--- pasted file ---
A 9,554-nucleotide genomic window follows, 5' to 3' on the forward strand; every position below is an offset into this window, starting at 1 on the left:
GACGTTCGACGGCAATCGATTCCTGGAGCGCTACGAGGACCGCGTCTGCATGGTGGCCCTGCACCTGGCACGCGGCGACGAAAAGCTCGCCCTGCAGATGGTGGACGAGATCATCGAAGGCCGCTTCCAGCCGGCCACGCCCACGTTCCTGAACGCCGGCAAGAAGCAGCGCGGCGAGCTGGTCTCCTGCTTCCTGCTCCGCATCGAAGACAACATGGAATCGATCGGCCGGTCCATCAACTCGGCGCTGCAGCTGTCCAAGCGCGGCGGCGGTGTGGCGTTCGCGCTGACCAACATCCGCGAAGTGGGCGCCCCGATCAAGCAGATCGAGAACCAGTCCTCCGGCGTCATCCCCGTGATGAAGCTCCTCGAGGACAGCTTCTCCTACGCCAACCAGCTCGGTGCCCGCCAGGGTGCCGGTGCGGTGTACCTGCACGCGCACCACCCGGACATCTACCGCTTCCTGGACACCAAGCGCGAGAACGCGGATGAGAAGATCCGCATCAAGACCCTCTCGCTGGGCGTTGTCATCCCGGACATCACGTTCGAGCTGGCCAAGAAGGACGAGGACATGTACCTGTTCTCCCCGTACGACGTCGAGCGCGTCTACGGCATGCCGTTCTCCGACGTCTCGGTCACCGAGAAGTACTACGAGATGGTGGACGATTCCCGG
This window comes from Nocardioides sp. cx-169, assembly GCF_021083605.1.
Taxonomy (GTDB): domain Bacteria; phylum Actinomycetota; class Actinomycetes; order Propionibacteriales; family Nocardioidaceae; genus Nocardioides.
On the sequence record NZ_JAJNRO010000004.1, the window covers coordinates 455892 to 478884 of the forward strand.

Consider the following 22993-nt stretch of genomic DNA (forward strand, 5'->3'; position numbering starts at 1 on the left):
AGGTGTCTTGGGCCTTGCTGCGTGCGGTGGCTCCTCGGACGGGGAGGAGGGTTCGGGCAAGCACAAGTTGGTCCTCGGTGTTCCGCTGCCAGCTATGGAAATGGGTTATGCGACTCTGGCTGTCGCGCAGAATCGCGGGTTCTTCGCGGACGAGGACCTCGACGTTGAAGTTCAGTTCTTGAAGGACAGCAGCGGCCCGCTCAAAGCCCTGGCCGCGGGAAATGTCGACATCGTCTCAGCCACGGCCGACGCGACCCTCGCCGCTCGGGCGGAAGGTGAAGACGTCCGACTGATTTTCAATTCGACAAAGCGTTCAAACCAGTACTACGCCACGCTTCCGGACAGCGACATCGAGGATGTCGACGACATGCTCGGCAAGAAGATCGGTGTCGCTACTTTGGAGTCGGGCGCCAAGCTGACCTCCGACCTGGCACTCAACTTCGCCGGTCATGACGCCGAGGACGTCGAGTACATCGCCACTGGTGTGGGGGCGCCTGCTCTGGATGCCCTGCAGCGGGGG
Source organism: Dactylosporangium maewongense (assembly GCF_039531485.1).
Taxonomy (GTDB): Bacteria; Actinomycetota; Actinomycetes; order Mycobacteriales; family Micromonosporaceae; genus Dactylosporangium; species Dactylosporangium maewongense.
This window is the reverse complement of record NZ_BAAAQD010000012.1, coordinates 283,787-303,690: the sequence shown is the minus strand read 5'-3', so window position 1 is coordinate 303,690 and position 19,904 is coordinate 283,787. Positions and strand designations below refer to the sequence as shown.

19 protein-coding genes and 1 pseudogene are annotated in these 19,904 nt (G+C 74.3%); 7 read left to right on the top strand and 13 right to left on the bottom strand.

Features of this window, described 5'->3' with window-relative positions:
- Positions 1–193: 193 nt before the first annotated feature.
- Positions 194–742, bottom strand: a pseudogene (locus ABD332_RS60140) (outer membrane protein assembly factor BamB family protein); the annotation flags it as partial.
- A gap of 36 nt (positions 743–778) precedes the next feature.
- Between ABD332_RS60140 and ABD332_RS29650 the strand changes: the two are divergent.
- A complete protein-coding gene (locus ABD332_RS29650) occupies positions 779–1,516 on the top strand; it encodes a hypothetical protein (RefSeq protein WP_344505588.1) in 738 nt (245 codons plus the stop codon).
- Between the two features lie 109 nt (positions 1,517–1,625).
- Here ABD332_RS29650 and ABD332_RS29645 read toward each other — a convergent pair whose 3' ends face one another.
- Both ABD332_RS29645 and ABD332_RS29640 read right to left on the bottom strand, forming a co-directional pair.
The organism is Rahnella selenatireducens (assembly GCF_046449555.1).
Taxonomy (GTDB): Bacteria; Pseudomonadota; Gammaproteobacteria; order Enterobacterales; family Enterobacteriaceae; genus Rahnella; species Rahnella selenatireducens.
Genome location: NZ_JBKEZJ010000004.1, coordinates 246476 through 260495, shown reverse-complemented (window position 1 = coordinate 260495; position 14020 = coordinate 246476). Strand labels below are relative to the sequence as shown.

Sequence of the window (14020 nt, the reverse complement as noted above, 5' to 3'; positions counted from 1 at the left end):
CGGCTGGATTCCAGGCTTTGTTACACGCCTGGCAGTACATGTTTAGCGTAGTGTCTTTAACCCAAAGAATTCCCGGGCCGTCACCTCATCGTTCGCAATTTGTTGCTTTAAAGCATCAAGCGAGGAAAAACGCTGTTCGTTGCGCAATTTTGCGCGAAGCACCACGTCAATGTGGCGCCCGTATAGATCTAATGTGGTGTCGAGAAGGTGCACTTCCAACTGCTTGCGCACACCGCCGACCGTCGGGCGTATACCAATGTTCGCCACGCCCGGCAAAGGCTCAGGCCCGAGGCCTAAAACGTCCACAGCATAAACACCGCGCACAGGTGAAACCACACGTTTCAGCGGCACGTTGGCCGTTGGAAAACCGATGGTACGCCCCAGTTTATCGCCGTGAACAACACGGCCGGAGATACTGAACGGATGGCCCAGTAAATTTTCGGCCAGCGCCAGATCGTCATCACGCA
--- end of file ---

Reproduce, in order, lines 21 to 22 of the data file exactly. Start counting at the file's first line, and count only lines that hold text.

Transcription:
The organism is Rahnella selenatireducens (assembly GCF_046449555.1).
Taxonomy (GTDB): Bacteria; Pseudomonadota; Gammaproteobacteria; order Enterobacterales; family Enterobacteriaceae; genus Rahnella; species Rahnella selenatireducens.